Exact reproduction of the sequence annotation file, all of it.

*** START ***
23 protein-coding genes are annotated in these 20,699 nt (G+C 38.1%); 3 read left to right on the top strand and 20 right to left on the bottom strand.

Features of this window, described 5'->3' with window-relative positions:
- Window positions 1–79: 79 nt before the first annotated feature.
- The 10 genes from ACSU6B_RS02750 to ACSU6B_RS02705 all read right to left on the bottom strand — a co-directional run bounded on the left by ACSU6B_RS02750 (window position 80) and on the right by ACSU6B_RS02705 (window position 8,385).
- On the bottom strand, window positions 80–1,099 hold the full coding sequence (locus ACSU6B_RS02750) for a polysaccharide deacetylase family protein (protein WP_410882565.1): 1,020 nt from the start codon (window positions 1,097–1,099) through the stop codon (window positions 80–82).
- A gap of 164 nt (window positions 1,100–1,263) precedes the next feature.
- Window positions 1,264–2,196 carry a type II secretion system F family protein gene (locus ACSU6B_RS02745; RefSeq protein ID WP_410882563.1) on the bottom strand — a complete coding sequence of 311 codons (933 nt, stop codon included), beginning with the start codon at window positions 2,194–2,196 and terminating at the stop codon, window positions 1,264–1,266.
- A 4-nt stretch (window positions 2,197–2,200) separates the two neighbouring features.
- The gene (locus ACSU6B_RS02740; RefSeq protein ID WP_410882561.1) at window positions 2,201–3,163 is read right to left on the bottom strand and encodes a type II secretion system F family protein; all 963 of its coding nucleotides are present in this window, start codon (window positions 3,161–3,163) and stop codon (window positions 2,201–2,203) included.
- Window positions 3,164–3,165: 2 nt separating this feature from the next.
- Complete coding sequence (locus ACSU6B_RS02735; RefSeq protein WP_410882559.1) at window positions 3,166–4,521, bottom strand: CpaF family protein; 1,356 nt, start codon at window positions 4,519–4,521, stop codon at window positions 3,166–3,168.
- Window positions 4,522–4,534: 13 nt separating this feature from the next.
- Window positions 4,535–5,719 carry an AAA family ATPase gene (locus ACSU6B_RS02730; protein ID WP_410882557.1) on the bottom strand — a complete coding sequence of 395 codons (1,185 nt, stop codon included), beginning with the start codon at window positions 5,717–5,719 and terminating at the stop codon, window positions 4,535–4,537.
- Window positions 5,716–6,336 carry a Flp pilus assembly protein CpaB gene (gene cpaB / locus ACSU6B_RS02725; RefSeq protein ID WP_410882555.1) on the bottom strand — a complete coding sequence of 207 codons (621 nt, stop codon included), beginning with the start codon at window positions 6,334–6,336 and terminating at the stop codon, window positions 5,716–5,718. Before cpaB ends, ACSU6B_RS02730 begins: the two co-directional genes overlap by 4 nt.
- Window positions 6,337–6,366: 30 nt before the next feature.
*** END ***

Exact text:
23 protein-coding genes are annotated in these 20,699 nt (G+C 38.1%); 3 read left to right on the top strand and 20 right to left on the bottom strand.

Features of this window, described 5'->3' with window-relative positions:
- Window positions 1–79: 79 nt before the first annotated feature.
- The 10 genes from ACSU6B_RS02750 to ACSU6B_RS02705 all read right to left on the bottom strand — a co-directional run bounded on the left by ACSU6B_RS02750 (window position 80) and on the right by ACSU6B_RS02705 (window position 8,385).
- On the bottom strand, window positions 80–1,099 hold the full coding sequence (locus ACSU6B_RS02750) for a polysaccharide deacetylase family protein (protein WP_410882565.1): 1,020 nt from the start codon (window positions 1,097–1,099) through the stop codon (window positions 80–82).
- A gap of 164 nt (window positions 1,100–1,263) precedes the next feature.
- Window positions 1,264–2,196 carry a type II secretion system F family protein gene (locus ACSU6B_RS02745; RefSeq protein ID WP_410882563.1) on the bottom strand — a complete coding sequence of 311 codons (933 nt, stop codon included), beginning with the start codon at window positions 2,194–2,196 and terminating at the stop codon, window positions 1,264–1,266.
- A 4-nt stretch (window positions 2,197–2,200) separates the two neighbouring features.
- The gene (locus ACSU6B_RS02740; RefSeq protein ID WP_410882561.1) at window positions 2,201–3,163 is read right to left on the bottom strand and encodes a type II secretion system F family protein; all 963 of its coding nucleotides are present in this window, start codon (window positions 3,161–3,163) and stop codon (window positions 2,201–2,203) included.
- Window positions 3,164–3,165: 2 nt separating this feature from the next.
- Complete coding sequence (locus ACSU6B_RS02735; RefSeq protein WP_410882559.1) at window positions 3,166–4,521, bottom strand: CpaF family protein; 1,356 nt, start codon at window positions 4,519–4,521, stop codon at window positions 3,166–3,168.
- Window positions 4,522–4,534: 13 nt separating this feature from the next.
- Window positions 4,535–5,719 carry an AAA family ATPase gene (locus ACSU6B_RS02730; protein ID WP_410882557.1) on the bottom strand — a complete coding sequence of 395 codons (1,185 nt, stop codon included), beginning with the start codon at window positions 5,717–5,719 and terminating at the stop codon, window positions 4,535–4,537.
- Window positions 5,716–6,336 carry a Flp pilus assembly protein CpaB gene (gene cpaB / locus ACSU6B_RS02725; RefSeq protein ID WP_410882555.1) on the bottom strand — a complete coding sequence of 207 codons (621 nt, stop codon included), beginning with the start codon at window positions 6,334–6,336 and terminating at the stop codon, window positions 5,716–5,718. Before cpaB ends, ACSU6B_RS02730 begins: the two co-directional genes overlap by 4 nt.
- Window positions 6,337–6,366: 30 nt before the next feature.